Healing History Legends and Lore Muggles Spells

Lady Grieve

Characters Locations Magic Canon Events Things Creatures Essays
The Harry Potter Canon

"It was a mistake any wizard could make
Who was tired and caught on the hop
One piffling error, and then, to my terror,
I found myself facing the chop."
-- Nearly-Headless Nick (JKR)

On the evening of 30th October, 1492, Lady Grieve, a Lady-in-Waiting in the court of King Henry VII (Pm), encountered Sir Nicholas deMimsey Porpington while “a-strolling the park in the dusk” and asked him for help straightening her teeth (JKR). His spell went awry, and Lady Grieve found herself sprouting a tusk. Instead of allowing him to repair the damage, the authorities clapped him in jail and attempted to behead him the next morning. Sadly, the executioner’s axe was blunt and it took forty-five whacks to kill poor Nick, and even so his head was never completely removed. The fate of Lady Grieve’s tusk was never disclosed.

Lady Grieve
Gender Female
Dates fl. 1500
Species / Race Muggle
Blood Status Muggle
Distinguishing Features After the encounter with Sir Nicholas, she had a large tusk.
Profession Lady-in-Waiting in the court of King Henry VII
First Introduced JKR



"grieve" = to feel great sadness and distress. Nick may be using the name descriptively rather than using the real name of the woman involved ("Lady who caused me grief"), in the same way that Benedict in Shakespeare's Much Ado About Nothing refers to Beatrice as "my dear Lady Disdain" because she was disdainful of men in general and of him in particular.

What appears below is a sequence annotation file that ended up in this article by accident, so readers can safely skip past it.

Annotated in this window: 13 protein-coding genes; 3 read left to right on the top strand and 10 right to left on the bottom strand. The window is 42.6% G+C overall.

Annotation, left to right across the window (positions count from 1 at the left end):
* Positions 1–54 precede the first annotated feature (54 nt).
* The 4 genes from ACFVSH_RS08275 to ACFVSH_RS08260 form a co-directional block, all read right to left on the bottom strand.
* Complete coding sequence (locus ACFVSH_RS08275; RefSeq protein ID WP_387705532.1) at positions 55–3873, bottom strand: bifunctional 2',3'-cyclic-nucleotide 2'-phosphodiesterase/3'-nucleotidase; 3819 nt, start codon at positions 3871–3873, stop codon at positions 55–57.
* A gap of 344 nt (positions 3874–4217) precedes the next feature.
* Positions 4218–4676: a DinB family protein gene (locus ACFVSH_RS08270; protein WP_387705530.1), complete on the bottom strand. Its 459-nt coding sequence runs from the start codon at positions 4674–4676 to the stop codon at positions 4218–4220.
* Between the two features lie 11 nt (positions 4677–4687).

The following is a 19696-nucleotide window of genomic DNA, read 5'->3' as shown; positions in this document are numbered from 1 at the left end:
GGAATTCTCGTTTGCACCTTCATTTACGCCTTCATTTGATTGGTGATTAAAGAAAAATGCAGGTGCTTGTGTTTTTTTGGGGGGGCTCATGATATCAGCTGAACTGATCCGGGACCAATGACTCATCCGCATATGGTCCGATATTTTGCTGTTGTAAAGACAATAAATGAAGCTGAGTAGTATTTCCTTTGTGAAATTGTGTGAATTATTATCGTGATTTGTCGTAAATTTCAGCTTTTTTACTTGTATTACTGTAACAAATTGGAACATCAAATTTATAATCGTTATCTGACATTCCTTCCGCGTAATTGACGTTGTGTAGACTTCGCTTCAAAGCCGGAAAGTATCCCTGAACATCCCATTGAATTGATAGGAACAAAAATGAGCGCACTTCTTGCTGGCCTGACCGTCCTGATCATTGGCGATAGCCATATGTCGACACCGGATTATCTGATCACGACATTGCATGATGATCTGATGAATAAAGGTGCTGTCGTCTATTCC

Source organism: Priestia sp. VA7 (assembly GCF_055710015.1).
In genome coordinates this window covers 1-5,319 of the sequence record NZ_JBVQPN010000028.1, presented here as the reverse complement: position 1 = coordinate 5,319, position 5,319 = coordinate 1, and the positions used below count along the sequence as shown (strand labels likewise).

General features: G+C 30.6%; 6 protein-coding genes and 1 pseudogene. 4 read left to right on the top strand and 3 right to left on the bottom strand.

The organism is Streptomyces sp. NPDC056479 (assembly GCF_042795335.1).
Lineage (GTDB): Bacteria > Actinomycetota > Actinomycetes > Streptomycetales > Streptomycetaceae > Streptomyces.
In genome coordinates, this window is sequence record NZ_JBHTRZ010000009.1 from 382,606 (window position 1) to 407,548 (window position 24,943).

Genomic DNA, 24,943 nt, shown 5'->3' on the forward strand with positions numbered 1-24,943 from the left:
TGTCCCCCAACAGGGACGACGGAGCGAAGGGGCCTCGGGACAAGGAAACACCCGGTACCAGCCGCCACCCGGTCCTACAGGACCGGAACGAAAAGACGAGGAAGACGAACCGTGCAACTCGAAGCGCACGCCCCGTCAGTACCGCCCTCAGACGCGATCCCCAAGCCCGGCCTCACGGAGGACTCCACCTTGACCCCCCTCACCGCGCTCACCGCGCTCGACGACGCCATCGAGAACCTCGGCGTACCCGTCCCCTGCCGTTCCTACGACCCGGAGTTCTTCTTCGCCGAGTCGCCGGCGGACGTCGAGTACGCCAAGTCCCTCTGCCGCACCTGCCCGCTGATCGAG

Rowling wrote on her original website (JKR):

In the first draft of 'Chamber of Secrets', Nick sang a self-penned ballad explaining how his head had (nearly) come off. My editor was not very fond of the song and so I cut it. However, for those who are curious, here is the story of Nick's decapitation in his own moving words.
It was a mistake any wizard could make
Who was tired and caught on the hop
One piffling error, and then, to my terror,
I found myself facing the chop.
Alas for the eve when I met Lady Grieve
A-strolling the park in the dusk!
She was of the belief
I could straighten her teeth
Next moment she'd sprouted a tusk.
I cried through the night that I'd soon put her right
But the process of justice was lax;
They'd brought out the block, though they'd mislaid the rock
Where they usually sharpened the axe.
Next morning at dawn, with a face most forlorn,
The priest said to try not to cry,
"You can come just like that, no, you won't need a hat,"
And I knew that my end must be nigh.
The man in the mask who would have the sad task
Of cleaving my head from my neck,
Said "Nick, if you please, will you get to your knees,"
And I turned to a gibbering wreck.
"This may sting a bit" said the cack-handed twit
As he swung the axe up in the air,
But oh the blunt blade! No difference it made,
My head was still definitely there.
The axeman he hacked and he whacked and he thwacked,
"Won't be too long", he assured me,
But quick it was not, and the bone-headed clot
Took forty-five goes 'til he floored me.
And so I was dead, but my faithful old head
It never saw fit to desert me,
It still lingers on, that's the end of my song,
And now, please applaud, or you'll hurt me.

Pensieve (Comments)

Tags: execution executions failure injustice mistakes teeth